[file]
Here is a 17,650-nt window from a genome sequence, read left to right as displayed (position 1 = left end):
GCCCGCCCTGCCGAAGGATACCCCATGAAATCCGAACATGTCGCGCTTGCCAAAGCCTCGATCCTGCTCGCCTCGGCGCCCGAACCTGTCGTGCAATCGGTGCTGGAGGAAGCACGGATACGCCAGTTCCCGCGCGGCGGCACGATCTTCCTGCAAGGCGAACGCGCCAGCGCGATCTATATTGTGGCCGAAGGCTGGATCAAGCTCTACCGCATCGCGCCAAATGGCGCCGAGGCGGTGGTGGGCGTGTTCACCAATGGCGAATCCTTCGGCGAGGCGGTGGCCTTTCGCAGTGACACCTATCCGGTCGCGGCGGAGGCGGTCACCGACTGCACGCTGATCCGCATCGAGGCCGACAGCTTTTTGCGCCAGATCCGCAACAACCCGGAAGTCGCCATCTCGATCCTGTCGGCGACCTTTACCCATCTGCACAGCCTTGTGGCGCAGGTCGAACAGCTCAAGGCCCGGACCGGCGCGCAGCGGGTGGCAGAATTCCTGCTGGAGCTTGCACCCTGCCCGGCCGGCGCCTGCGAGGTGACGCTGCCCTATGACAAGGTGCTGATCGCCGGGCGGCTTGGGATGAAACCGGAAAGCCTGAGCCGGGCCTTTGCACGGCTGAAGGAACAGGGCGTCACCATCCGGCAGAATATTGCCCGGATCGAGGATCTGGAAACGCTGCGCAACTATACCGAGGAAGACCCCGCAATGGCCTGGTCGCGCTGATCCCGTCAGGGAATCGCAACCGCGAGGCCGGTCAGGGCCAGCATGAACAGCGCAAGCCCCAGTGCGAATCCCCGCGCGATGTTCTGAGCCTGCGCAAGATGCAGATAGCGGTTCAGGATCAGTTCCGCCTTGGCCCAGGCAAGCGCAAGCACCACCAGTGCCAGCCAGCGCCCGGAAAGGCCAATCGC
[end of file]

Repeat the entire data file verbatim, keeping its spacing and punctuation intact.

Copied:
Here is a 17,650-nt window from a genome sequence, read left to right as displayed (position 1 = left end):
GCCCGCCCTGCCGAAGGATACCCCATGAAATCCGAACATGTCGCGCTTGCCAAAGCCTCGATCCTGCTCGCCTCGGCGCCCGAACCTGTCGTGCAATCGGTGCTGGAGGAAGCACGGATACGCCAGTTCCCGCGCGGCGGCACGATCTTCCTGCAAGGCGAACGCGCCAGCGCGATCTATATTGTGGCCGAAGGCTGGATCAAGCTCTACCGCATCGCGCCAAATGGCGCCGAGGCGGTGGTGGGCGTGTTCACCAATGGCGAATCCTTCGGCGAGGCGGTGGCCTTTCGCAGTGACACCTATCCGGTCGCGGCGGAGGCGGTCACCGACTGCACGCTGATCCGCATCGAGGCCGACAGCTTTTTGCGCCAGATCCGCAACAACCCGGAAGTCGCCATCTCGATCCTGTCGGCGACCTTTACCCATCTGCACAGCCTTGTGGCGCAGGTCGAACAGCTCAAGGCCCGGACCGGCGCGCAGCGGGTGGCAGAATTCCTGCTGGAGCTTGCACCCTGCCCGGCCGGCGCCTGCGAGGTGACGCTGCCCTATGACAAGGTGCTGATCGCCGGGCGGCTTGGGATGAAACCGGAAAGCCTGAGCCGGGCCTTTGCACGGCTGAAGGAACAGGGCGTCACCATCCGGCAGAATATTGCCCGGATCGAGGATCTGGAAACGCTGCGCAACTATACCGAGGAAGACCCCGCAATGGCCTGGTCGCGCTGATCCCGTCAGGGAATCGCAACCGCGAGGCCGGTCAGGGCCAGCATGAACAGCGCAAGCCCCAGTGCGAATCCCCGCGCGATGTTCTGAGCCTGCGCAAGATGCAGATAGCGGTTCAGGATCAGTTCCGCCTTGGCCCAGGCAAGCGCAAGCACCACCAGTGCCAGCCAGCGCCCGGAAAGGCCAATCGC